From the title above, I can see some dismissing this article or at the least rolling their eyes. Others are thinking this must be a mistake but the Reverend is too good looking for that. To the latter, I agree, you’re right; I am too good looking for that.
Since South Parks’ inception, it has pushed the boundaries on topics varying from the debacle of the 2000 election, to stem cell research and now in dealing with the most extreme levels of censorship. Since South Park’s humble beginnings as a shock-value, foul-mouth show, it has become a mouthpiece of social commentary. It has won not only Emmy’s for certain episodes and for the series overall but it has also been banned in Russia (yes, the country Sarah Palin can see from her house).
South Park recently experienced its 200th and 201st episodes in which all the celebrities South Park has made jokes on over the years were trying to sue the town. Through this, the celebrities’ true intention becomes clear: to discover the power that the prophet Muhammad has to avoid people from making fun of him.
Through a chain of events, in the 200th episode, Muhammad wears a bear costume because the town fears that if he is seen they will be bombed by terrorist.
This is where the problem begins. Early on in South Park’s 14-season history, they had in the past shown Muhammad along with other major religions deities as they joined together to fight evil. The group was known as the Super Best Friends, a parody of the 1970’s cartoon show The Super Friends (Season 5, episode 3). Now in post 911, South Park has since censored the image of Muhammad and actually has made a point to draw attention to the hypocrisy of censorship by covering the character with a large black bar that says censored (Season 10 episodes 3 and 4). The hypocrisy stems from the fact that radical Islamist demonizes people who are Jewish by using offensive Nazi propaganda to “educate” their people about Jews.
Five seasons later, South Park tried to show the prophet Muhammad again but Comedy Central removed the scene, the message of the 2-part episode was to confront the issue of how people are living in fear of attack and that giving into the fear of terrorism we are allowing terrorism to work.
After the airing of the 200th episode, a group known as Revolution Muslim left what they called “predictions of the future” at the South Park web site. These “predictions” were threats to the creators of South Park, Matt Stone and Trey Parker, in which they referred to the death of Theo Van Gogh. Theo Van Gogh was a Dutch filmmaker who was creating a movie on the treatment of women within the Islam religion and he was killed for his criticisms by a radical Muslim group. By episode 201, Comedy Central had such fear about the threats that they not only censored Muhammad’s name during the episode but also the speeches at the end, which never once mentioned Muhammad’s name but addressed the issue of people who used “intimidation and fear.”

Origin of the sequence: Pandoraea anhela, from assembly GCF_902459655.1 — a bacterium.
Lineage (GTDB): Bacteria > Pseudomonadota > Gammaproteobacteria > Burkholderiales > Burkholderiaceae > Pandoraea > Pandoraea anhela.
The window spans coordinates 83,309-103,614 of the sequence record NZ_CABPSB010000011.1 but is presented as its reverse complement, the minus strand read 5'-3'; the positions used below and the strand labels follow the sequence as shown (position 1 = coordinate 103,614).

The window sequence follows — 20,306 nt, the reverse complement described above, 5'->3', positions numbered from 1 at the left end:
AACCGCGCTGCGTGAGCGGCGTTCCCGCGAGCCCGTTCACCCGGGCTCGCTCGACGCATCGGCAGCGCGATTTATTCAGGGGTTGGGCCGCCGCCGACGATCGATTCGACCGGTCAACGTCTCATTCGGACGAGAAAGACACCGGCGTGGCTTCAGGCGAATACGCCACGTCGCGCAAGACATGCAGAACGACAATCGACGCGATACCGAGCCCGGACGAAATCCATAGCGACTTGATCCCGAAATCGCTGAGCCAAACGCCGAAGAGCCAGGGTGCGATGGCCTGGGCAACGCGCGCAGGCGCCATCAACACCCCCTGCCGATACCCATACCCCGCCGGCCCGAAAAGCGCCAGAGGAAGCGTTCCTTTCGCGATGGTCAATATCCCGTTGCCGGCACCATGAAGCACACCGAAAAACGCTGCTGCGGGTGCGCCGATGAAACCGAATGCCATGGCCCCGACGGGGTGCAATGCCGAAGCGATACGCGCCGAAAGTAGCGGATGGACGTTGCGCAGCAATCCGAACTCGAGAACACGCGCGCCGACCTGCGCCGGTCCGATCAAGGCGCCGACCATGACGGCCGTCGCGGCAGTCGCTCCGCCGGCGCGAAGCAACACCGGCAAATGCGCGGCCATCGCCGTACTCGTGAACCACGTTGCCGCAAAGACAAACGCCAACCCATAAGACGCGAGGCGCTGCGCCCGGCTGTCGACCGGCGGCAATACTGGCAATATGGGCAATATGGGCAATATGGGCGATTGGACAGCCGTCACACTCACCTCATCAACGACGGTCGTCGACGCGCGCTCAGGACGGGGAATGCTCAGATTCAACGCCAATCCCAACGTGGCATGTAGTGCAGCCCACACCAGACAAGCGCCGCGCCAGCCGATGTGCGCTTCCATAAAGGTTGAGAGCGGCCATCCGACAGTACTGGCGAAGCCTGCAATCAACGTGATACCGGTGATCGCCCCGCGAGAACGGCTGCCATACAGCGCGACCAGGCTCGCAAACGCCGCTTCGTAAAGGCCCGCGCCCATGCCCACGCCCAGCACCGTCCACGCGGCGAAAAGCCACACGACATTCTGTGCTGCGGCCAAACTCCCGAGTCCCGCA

At the time I could understand the reasoning behind Comedy Central’s move. Why show something if it could cause death and harm to people? I have now changed my views; radical Muslim groups are living according to a bastardization of their own religion, because of this, they have no real morals in which to live by. These radicals are going to cause harm no matter what we do and to submit to changing our ways to fit their mood is ludicrous. While people will say it’s just a cartoon and not worth risking the lives of others and I cannot deny that fact but the idea that people would kill over the cartoon is an even more deplorable act.
Another point is America not only finds its freedom of speech being subdued by people who have no concept that a person’s voice must be heard, but more importantly, we find ourselves favoring and coddling one Religion more tan others. This is a direct violation of the constitution. We find ourselves constantly having to walk on egg shells out of fear of retribution of a minority or fringe group with the religion of Islam.
Now I do understand that it’s offensive in Islam to show the image of Muhammad and Allah for that matter; everyone at one time or another finds offense to something someone else creates.
During the rest of the episode, we see South Park making that point by showing Buddha snort coke and Jesus on a computer where it stated that he has an addiction to online porn. While both events are offensive, we see that in comparison, all that South Park wanted to do was show and image of a religious figure.
At this point, I have to say that it has now become our duty to show the episode in its entirety and the image of Muhammad unedited. Not only to stand up for the freedom of speech but to not allow ourselves, out of fear, to favor one religion over another. We find ourselves held hostage by hypocrites who put no value on life and will use any excuse to cause harm to others. My advice to radical Islamist is simple, first bend over and remove the stick — it’s not a pedestal. Secondly, to quote the movie Dogma - “God must have a sense of humor, just look at the Platypus.”
“All censorships exist to prevent anyone from challenging current conceptions and existing institutions. All progress is initiated by challenging current conceptions and executed by supplanting existing institutions. Consequently, the first condition of progress is the removal of censorship.”
— George Bernard Shaw
(The unedited episode is still not online, as other South Park episodes are, and the original episode with a fully seen Muhammad has also been taken off the web site.)
The Good Rev. James Ferda is a fiction writer who is irritated by the hypocrisy and inequity in humankind. He resides in Allen County, whereabouts unknown.